Follow the cash: bookies and big money back ‘Remain’, Soros warns of Brexit disaster
While some polls are showing the vote to leave the EU has a narrow lead, the bookies insist the vote to ‘Remain’ is in front. So what are the odds for a Brexit?
Bill Buchanan, a professor in the School of Computing at Edinburgh Napier University, who has been analysing betting patterns for the referendum, says the answer could lie in “following the money.”
Writing for the Conversation, Buchanan says with the odds of a Brexit vote beginning to shorten around the end of May, the books generally moved towards an even bet - odds of 1/1. But he says in the last few days, odds have lengthened again, reaching around 11/5.
He says the odds for staying in on the other hand sit around 1/4, so the bookies are still predicting a strong remain vote.
Several large bets have been placed on a ‘Remain’ vote in the last few days, and many, but smaller bets, for Brexit, Buchanan says.
“This is why the odds look strong for Remain, because there is more money being placed on a vote to stay in. Even when the polls were saying that an exit vote was leading, the bookies were still putting remain in a stronger position.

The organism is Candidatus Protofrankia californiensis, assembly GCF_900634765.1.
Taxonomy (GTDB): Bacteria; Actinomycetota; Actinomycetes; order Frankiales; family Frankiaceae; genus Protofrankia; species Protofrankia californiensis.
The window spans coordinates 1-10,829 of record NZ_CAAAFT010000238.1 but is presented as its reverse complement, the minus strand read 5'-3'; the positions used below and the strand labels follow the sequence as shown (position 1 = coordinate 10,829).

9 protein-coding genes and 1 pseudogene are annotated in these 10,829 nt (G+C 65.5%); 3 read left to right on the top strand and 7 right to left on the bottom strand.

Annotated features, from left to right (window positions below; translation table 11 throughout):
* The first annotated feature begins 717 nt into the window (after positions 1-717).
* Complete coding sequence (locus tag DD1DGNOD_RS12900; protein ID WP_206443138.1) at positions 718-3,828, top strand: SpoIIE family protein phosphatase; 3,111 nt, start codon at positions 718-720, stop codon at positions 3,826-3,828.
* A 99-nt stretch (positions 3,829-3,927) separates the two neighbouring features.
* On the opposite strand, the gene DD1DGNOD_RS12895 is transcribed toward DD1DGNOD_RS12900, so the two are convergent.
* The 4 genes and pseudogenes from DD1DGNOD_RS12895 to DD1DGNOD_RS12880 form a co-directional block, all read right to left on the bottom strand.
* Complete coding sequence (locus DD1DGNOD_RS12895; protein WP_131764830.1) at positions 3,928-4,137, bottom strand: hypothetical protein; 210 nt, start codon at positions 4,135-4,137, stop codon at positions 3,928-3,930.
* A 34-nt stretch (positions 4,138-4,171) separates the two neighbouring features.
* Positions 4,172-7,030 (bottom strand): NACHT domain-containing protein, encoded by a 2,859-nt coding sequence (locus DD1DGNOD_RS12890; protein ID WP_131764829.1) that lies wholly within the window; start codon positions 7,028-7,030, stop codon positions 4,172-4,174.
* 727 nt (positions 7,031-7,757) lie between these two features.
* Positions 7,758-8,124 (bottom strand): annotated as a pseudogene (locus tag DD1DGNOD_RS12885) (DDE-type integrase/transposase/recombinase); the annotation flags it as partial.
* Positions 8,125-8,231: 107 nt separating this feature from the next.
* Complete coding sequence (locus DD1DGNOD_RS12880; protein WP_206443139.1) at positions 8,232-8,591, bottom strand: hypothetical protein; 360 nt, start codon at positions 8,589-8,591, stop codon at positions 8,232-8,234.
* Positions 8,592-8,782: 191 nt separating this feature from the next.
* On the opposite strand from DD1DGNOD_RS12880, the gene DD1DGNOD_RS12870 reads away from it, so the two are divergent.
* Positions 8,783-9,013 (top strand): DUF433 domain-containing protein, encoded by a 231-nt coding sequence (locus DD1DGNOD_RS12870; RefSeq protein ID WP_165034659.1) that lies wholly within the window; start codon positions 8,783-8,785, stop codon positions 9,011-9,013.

“So who is right? I’d wager the bookies know the British voters better than anyone, and those placing the largest bets will have a strong understanding of the dynamics of the referendum.
“While those attracted by odds will bet small amounts of money, generally those in the know put lots of money on what they see as good bets - that is the profile of betting we are seeing. Perhaps the answer lies in following the money.”
Currency speculator George Soros, who bet against the pound in 1992, says a vote to leave the EU would trigger a bigger, more disruptive devaluation in Britain’s currency than the fall on Black Wednesday.
Writing for the Guardian, he said: “Sterling is almost certain to fall steeply and quickly if ‘Leave’ wins the referendum.
“I would expect this devaluation to be bigger and also more disruptive than the 15-percent devaluation that occurred in September 1992, when I was fortunate enough to make a substantial profit for my hedge fund investors at the expense of the Bank of England and the British government.”
He says a vote to leave would force the pound to slide towards parity with the euro and have “serious consequences for ordinary people.”
“Too many believe that a vote to leave will have no effect on their personal financial positions. This is wishful thinking.
“If Britain leaves the EU it will have at least one clear and immediate effect that will touch every household: the value of the pound would decline precipitously. A vote to leave the EU would also have an immediate and dramatic impact on financial markets, investment, prices and jobs.”
Two opinion polls released on Monday suggest support for Britain staying in the EU had recovered some ground, but a third poll found support for a Brexit ahead slightly.
Predictions on Monday that Britain would stick with the status quo saw the pound have its biggest one-day rise in seven years.